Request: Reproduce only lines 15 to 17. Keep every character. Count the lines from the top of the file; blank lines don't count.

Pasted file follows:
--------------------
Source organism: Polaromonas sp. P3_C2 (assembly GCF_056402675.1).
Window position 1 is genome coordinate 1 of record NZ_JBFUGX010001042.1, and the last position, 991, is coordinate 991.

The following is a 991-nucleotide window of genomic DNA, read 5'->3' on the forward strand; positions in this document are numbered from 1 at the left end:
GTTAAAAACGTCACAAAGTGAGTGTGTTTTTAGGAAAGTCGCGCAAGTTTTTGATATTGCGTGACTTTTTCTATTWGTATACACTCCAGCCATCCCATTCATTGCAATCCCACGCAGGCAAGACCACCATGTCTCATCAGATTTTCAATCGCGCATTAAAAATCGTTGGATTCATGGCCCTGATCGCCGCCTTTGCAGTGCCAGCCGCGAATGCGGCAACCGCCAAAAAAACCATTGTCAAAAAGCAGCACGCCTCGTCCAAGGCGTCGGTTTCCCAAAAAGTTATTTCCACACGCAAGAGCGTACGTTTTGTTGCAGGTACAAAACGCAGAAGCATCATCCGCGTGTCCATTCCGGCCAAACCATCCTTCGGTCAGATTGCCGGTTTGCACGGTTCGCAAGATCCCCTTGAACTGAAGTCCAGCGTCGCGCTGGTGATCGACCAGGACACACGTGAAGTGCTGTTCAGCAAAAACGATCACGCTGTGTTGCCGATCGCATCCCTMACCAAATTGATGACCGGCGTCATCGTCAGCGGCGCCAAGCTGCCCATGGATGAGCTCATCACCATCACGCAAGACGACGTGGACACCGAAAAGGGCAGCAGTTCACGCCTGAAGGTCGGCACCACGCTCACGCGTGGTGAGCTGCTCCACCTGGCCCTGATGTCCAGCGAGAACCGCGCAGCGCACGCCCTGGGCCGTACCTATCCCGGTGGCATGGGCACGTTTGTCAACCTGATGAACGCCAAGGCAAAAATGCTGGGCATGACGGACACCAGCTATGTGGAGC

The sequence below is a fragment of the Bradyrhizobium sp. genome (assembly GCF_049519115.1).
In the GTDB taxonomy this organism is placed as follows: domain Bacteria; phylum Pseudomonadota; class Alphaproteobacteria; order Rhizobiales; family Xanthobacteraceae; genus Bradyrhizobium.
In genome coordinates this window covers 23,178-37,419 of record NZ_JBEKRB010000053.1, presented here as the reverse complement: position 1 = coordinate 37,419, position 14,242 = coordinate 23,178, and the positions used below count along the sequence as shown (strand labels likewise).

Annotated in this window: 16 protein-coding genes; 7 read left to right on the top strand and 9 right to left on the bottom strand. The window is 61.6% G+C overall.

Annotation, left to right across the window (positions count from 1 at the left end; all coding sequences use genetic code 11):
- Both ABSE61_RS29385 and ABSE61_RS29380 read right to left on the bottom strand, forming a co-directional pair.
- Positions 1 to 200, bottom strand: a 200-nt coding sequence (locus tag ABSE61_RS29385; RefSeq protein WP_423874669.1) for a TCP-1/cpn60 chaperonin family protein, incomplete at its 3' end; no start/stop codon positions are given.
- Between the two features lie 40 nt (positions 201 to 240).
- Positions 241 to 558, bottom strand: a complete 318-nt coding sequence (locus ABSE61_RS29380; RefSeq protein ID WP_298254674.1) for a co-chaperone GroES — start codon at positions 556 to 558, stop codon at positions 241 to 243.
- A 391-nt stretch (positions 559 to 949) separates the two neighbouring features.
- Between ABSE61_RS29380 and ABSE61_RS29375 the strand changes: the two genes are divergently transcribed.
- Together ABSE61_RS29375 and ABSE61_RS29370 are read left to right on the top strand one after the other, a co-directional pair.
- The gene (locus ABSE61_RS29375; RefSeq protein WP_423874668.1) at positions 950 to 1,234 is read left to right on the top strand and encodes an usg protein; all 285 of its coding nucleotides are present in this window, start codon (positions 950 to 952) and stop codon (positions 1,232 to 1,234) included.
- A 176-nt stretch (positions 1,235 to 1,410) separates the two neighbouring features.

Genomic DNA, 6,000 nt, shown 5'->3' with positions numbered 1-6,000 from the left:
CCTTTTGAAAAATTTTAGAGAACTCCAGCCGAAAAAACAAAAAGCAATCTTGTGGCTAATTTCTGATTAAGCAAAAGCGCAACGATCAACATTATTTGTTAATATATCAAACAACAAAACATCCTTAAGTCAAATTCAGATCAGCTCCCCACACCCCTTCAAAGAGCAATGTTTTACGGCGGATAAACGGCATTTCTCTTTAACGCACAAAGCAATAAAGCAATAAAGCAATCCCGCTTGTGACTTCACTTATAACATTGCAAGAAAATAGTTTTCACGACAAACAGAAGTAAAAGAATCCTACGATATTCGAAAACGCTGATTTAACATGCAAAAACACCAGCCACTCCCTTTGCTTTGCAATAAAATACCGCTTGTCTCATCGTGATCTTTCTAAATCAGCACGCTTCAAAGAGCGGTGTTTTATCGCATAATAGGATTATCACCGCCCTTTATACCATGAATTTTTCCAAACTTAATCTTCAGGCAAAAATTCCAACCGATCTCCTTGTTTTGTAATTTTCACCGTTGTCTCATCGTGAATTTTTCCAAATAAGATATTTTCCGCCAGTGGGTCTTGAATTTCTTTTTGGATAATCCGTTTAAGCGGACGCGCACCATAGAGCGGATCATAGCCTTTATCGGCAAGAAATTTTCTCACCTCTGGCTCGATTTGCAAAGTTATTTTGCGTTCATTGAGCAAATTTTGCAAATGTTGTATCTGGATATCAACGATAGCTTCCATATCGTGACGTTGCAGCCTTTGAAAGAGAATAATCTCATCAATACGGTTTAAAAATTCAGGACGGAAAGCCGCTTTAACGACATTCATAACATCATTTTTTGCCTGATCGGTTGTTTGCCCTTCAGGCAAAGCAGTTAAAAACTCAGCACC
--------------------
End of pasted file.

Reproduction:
- Between ABSE61_RS29380 and ABSE61_RS29375 the strand changes: the two genes are divergently transcribed.
- Together ABSE61_RS29375 and ABSE61_RS29370 are read left to right on the top strand one after the other, a co-directional pair.
- The gene (locus ABSE61_RS29375; RefSeq protein WP_423874668.1) at positions 950 to 1,234 is read left to right on the top strand and encodes an usg protein; all 285 of its coding nucleotides are present in this window, start codon (positions 950 to 952) and stop codon (positions 1,232 to 1,234) included.